Your ultimate goal should be to consume as many healthy fluids as possible because increasing your overall fluid intake will help reduce the risk of stone formation in your kidneys. When you don’t drink enough fluids, urine output is decreased and urine flow is slower, which increases the possibility of stone formation. Drink up!

2. Fish oils

Fish oil, the fat extracted from fish tissue, helps prevent many diseases. It’s rich in omega-3 fatty acids and contains vitamin A and D. Fish oil is extremely popular amongst health enthusiasts for its endless benefits.

Studies show that consuming 1,200 milligrams a day of fish oil has been associated with significant decreases in urinary calcium and oxalate concentrations and increases in urinary citrate concentration. Consuming fish oil can reduce the amount of protein in your urine, especially for individuals who have already developed kidney disease. Taking fish oil can help slow the loss of kidney function in patients who have already developed kidney disease to avoid further damage.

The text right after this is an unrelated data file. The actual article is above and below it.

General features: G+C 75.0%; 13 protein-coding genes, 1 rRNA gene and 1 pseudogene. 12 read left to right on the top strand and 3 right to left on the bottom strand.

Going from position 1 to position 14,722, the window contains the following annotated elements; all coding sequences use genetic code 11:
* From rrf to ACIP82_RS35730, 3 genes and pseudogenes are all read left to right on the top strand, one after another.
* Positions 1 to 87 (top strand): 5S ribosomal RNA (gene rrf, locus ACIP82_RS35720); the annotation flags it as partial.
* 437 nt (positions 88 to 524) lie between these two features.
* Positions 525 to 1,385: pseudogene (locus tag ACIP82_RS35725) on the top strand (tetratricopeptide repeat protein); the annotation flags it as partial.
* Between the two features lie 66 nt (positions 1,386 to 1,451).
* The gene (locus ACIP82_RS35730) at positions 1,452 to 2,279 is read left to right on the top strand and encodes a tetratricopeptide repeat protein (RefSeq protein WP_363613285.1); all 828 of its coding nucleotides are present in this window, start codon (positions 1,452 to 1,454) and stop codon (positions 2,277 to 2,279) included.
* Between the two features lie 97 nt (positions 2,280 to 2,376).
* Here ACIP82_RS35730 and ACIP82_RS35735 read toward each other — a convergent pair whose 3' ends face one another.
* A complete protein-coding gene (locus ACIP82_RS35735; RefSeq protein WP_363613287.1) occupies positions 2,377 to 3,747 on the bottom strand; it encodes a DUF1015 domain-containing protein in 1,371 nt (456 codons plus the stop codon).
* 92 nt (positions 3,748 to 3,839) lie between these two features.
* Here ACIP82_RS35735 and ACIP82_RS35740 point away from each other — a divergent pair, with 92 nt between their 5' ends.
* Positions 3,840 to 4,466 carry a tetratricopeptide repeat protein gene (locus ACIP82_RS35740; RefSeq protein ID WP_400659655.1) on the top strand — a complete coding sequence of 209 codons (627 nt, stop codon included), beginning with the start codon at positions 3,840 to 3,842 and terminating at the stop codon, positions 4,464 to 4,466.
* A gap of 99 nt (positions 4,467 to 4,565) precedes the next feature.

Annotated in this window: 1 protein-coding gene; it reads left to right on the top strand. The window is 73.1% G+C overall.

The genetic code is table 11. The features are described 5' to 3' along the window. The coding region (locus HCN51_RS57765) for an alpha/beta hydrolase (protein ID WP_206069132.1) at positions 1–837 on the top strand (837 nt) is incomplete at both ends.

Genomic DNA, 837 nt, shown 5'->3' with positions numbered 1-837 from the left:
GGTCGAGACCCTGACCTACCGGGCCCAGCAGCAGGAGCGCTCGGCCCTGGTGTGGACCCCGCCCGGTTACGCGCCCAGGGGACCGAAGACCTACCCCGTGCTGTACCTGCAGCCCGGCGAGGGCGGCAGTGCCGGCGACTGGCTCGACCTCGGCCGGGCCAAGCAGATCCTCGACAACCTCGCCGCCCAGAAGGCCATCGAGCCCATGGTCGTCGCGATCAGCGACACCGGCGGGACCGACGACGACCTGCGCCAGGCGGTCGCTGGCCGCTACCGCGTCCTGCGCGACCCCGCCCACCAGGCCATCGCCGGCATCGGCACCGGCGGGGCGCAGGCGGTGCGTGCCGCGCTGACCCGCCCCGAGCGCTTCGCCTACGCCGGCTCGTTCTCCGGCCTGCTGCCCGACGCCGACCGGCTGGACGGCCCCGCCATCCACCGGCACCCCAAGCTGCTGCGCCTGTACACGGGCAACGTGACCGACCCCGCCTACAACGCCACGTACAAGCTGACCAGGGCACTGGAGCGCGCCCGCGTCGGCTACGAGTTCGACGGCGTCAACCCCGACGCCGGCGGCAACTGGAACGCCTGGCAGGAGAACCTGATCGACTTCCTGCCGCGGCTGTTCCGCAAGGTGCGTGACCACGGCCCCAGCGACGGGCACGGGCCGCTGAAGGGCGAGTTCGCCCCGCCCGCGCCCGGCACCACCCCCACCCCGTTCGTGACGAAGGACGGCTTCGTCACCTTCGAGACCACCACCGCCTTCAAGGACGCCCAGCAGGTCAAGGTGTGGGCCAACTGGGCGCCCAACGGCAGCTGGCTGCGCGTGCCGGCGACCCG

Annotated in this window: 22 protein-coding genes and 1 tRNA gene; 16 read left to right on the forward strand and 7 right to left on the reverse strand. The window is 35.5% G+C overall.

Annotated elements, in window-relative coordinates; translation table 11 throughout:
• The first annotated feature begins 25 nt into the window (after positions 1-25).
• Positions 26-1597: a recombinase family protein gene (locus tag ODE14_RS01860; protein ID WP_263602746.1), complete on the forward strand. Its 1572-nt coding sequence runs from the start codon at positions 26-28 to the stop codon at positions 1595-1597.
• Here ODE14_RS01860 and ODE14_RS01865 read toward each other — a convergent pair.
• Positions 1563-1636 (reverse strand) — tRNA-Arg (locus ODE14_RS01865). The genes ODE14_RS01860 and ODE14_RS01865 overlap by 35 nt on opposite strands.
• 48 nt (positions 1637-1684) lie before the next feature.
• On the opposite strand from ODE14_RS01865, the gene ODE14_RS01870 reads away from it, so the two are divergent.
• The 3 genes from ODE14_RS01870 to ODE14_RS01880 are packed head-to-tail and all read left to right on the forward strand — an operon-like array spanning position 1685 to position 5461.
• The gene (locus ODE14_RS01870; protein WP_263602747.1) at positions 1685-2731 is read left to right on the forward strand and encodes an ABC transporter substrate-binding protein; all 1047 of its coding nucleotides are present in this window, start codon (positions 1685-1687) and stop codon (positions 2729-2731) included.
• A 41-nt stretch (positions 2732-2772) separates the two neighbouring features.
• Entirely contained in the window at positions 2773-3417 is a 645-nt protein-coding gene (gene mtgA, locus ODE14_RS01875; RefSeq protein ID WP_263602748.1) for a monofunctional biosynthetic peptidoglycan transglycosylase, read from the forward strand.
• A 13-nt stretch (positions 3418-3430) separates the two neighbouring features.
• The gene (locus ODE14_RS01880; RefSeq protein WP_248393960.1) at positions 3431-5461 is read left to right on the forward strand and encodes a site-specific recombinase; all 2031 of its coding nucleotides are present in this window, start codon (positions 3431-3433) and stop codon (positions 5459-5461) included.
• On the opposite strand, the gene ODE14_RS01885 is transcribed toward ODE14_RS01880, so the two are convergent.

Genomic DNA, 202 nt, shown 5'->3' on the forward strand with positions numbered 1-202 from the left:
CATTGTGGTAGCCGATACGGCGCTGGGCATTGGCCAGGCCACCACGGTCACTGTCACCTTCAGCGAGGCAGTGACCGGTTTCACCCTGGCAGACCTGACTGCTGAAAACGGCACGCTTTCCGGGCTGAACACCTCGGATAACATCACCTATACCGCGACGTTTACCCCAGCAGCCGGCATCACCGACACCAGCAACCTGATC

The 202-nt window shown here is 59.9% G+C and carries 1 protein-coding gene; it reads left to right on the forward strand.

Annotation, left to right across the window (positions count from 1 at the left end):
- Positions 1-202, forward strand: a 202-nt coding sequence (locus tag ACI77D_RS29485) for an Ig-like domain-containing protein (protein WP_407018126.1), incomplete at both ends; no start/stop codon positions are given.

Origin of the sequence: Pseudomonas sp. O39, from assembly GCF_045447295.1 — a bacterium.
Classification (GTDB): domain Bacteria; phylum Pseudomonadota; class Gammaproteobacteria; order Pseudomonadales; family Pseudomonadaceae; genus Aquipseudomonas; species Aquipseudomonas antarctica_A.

Be sure to eat cold-water fish, such as salmon, tuna, mackerel and sardines for the best kidney benefits. If fish isn’t something you enjoy, try eating walnuts, flax seeds or canola oil, which are also rich sources of dietary eicosapentaenoic acid (EPA).

3. Milk

Getting enough calcium is very important for flushing your kidneys because low levels of calcium in your diet can cause oxalate levels to rise and cause kidney stones. There’s a misconception that not consuming calcium may help flush your kidneys. But, on the contrary, not getting enough calcium in the digestive tract to bind with oxalate will increase oxalate absorption and urinary oxalate excretion.